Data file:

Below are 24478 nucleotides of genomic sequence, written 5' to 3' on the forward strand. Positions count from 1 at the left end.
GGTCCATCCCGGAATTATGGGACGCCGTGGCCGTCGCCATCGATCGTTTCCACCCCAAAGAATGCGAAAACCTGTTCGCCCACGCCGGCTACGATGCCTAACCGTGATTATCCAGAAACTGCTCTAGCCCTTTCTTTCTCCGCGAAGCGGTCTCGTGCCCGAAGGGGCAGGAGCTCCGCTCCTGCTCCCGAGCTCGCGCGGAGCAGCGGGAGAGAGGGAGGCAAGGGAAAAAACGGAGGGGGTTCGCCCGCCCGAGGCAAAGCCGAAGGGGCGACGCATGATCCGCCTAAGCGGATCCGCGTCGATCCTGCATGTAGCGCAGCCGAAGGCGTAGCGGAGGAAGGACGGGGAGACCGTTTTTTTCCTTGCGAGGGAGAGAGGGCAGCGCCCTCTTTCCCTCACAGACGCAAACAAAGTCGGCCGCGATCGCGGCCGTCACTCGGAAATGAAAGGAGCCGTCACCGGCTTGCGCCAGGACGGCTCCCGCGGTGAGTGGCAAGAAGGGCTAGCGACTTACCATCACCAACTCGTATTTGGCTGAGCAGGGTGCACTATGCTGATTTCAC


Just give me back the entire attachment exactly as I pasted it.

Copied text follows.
Below are 24478 nucleotides of genomic sequence, written 5' to 3' on the forward strand. Positions count from 1 at the left end.
GGTCCATCCCGGAATTATGGGACGCCGTGGCCGTCGCCATCGATCGTTTCCACCCCAAAGAATGCGAAAACCTGTTCGCCCACGCCGGCTACGATGCCTAACCGTGATTATCCAGAAACTGCTCTAGCCCTTTCTTTCTCCGCGAAGCGGTCTCGTGCCCGAAGGGGCAGGAGCTCCGCTCCTGCTCCCGAGCTCGCGCGGAGCAGCGGGAGAGAGGGAGGCAAGGGAAAAAACGGAGGGGGTTCGCCCGCCCGAGGCAAAGCCGAAGGGGCGACGCATGATCCGCCTAAGCGGATCCGCGTCGATCCTGCATGTAGCGCAGCCGAAGGCGTAGCGGAGGAAGGACGGGGAGACCGTTTTTTTCCTTGCGAGGGAGAGAGGGCAGCGCCCTCTTTCCCTCACAGACGCAAACAAAGTCGGCCGCGATCGCGGCCGTCACTCGGAAATGAAAGGAGCCGTCACCGGCTTGCGCCAGGACGGCTCCCGCGGTGAGTGGCAAGAAGGGCTAGCGACTTACCATCACCAACTCGTATTTGGCTGAGCAGGGTGCACTATGCTGATTTCAC